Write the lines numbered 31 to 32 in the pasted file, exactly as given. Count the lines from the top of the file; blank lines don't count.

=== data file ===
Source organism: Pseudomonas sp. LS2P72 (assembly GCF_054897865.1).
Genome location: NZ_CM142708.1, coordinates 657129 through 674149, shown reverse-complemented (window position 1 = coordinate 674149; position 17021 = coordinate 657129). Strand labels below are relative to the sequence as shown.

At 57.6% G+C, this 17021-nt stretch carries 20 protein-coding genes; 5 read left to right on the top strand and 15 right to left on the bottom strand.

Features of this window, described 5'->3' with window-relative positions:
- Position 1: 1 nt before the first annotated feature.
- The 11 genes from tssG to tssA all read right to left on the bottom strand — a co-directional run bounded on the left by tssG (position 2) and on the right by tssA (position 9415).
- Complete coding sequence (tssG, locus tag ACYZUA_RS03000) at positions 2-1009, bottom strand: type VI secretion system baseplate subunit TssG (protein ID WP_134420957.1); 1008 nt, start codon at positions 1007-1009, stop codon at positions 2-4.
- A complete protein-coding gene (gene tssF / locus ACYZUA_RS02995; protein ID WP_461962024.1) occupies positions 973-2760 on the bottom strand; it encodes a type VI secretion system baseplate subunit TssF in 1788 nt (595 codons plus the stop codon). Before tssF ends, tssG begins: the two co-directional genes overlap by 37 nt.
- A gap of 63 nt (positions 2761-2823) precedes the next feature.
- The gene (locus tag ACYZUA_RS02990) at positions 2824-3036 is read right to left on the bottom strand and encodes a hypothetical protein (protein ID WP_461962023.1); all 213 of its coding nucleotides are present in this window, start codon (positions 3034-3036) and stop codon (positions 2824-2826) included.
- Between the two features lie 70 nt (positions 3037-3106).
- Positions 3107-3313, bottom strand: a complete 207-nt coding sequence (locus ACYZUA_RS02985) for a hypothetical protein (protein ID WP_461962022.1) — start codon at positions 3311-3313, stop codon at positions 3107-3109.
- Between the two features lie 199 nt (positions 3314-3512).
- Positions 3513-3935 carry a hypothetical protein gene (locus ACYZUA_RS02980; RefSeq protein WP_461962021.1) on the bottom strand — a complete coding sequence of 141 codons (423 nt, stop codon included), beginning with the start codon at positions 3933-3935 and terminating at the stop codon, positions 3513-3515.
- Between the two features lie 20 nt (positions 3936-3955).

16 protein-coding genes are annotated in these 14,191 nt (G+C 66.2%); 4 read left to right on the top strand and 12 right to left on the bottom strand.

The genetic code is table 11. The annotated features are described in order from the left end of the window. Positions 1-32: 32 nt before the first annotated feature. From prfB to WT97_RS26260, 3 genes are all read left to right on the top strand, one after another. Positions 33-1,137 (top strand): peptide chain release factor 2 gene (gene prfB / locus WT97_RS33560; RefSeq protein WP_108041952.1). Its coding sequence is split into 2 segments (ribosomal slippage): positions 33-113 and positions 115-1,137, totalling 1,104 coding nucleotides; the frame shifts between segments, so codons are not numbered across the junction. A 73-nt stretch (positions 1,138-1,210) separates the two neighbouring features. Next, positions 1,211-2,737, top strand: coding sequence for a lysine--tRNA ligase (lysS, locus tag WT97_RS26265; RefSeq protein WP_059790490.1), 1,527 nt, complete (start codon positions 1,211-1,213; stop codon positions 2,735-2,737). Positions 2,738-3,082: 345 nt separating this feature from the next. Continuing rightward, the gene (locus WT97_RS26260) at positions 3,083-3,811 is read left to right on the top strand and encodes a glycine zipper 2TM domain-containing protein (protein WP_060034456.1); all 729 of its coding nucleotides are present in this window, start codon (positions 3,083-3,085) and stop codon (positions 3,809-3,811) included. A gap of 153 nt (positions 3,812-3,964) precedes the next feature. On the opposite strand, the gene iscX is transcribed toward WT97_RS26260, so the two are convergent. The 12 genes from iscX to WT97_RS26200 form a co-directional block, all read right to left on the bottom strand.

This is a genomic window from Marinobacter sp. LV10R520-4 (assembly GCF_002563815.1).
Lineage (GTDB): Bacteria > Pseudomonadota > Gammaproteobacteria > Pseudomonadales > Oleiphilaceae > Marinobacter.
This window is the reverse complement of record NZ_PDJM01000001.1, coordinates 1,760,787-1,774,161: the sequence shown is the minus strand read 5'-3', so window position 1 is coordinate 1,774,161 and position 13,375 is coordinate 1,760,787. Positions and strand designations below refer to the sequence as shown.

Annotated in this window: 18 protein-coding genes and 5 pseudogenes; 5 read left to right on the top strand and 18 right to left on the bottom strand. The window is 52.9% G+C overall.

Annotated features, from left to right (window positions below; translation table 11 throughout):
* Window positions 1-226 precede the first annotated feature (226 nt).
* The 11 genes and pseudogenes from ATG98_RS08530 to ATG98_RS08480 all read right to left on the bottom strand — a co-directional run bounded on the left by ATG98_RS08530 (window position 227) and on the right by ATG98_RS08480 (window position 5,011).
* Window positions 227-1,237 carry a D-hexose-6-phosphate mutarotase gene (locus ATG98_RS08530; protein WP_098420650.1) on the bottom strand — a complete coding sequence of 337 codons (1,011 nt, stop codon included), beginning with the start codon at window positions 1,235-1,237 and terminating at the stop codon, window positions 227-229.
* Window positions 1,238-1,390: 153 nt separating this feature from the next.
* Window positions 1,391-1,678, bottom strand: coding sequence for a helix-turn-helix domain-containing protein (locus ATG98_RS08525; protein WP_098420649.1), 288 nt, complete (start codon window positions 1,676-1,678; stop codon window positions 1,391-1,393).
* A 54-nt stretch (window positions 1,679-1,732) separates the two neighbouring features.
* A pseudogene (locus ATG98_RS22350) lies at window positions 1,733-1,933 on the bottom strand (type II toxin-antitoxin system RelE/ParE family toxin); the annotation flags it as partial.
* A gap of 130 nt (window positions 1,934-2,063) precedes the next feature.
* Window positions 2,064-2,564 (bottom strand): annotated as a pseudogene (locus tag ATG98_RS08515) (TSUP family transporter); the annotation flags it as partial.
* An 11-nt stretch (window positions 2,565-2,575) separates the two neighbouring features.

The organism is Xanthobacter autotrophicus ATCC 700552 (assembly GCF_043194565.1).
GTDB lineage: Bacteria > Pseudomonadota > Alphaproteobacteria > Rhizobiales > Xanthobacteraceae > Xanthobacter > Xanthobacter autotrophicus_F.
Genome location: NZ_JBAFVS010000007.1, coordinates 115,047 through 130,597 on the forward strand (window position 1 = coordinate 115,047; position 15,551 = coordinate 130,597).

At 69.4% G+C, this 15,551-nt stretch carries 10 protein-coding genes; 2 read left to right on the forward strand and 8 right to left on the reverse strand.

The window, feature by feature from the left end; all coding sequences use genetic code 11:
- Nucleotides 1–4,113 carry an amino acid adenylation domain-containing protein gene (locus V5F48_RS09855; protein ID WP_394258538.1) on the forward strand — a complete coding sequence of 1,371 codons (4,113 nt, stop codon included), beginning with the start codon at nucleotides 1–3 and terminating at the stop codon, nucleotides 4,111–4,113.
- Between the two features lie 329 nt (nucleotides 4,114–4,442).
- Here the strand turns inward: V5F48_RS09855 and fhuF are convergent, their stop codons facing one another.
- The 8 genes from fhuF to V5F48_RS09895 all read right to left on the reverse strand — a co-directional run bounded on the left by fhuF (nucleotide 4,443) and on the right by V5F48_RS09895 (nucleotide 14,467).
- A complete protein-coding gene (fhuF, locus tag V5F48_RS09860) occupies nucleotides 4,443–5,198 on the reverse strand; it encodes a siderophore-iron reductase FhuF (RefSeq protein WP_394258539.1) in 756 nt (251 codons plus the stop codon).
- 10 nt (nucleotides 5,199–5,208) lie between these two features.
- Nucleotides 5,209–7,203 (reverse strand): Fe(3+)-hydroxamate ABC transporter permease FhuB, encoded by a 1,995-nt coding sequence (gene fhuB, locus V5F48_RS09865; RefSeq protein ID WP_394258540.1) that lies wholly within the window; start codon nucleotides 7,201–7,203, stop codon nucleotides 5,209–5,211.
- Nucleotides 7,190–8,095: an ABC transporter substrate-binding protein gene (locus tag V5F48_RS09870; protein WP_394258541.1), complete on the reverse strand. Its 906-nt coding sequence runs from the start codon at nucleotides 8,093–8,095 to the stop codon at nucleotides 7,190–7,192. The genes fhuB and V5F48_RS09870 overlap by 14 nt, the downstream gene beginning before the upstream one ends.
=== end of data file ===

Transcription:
* Window positions 2,064-2,564 (bottom strand): annotated as a pseudogene (locus tag ATG98_RS08515) (TSUP family transporter); the annotation flags it as partial.
* An 11-nt stretch (window positions 2,565-2,575) separates the two neighbouring features.